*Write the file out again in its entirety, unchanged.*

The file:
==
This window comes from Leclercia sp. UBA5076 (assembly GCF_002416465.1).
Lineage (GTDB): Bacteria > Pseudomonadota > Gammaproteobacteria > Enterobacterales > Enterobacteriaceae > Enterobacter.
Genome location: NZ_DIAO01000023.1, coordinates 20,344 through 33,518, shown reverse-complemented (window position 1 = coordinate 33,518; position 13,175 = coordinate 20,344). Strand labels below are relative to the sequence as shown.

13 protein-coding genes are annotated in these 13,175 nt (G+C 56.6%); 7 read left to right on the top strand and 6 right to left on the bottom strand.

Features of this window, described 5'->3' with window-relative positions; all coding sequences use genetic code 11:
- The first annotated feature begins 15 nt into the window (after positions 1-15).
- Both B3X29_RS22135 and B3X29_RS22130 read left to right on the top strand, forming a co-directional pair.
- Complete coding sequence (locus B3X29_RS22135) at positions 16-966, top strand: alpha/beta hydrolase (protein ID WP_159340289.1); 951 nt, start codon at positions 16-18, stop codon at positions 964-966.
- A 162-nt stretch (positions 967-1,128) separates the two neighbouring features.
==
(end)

This window comes from Leclercia sp. UBA5076 (assembly GCF_002416465.1).
Lineage (GTDB): Bacteria > Pseudomonadota > Gammaproteobacteria > Enterobacterales > Enterobacteriaceae > Enterobacter.
Genome location: NZ_DIAO01000023.1, coordinates 20,344 through 33,518, shown reverse-complemented (window position 1 = coordinate 33,518; position 13,175 = coordinate 20,344). Strand labels below are relative to the sequence as shown.

13 protein-coding genes are annotated in these 13,175 nt (G+C 56.6%); 7 read left to right on the top strand and 6 right to left on the bottom strand.

Features of this window, described 5'->3' with window-relative positions; all coding sequences use genetic code 11:
- The first annotated feature begins 15 nt into the window (after positions 1-15).
- Both B3X29_RS22135 and B3X29_RS22130 read left to right on the top strand, forming a co-directional pair.
- Complete coding sequence (locus B3X29_RS22135) at positions 16-966, top strand: alpha/beta hydrolase (protein ID WP_159340289.1); 951 nt, start codon at positions 16-18, stop codon at positions 964-966.
- A 162-nt stretch (positions 967-1,128) separates the two neighbouring features.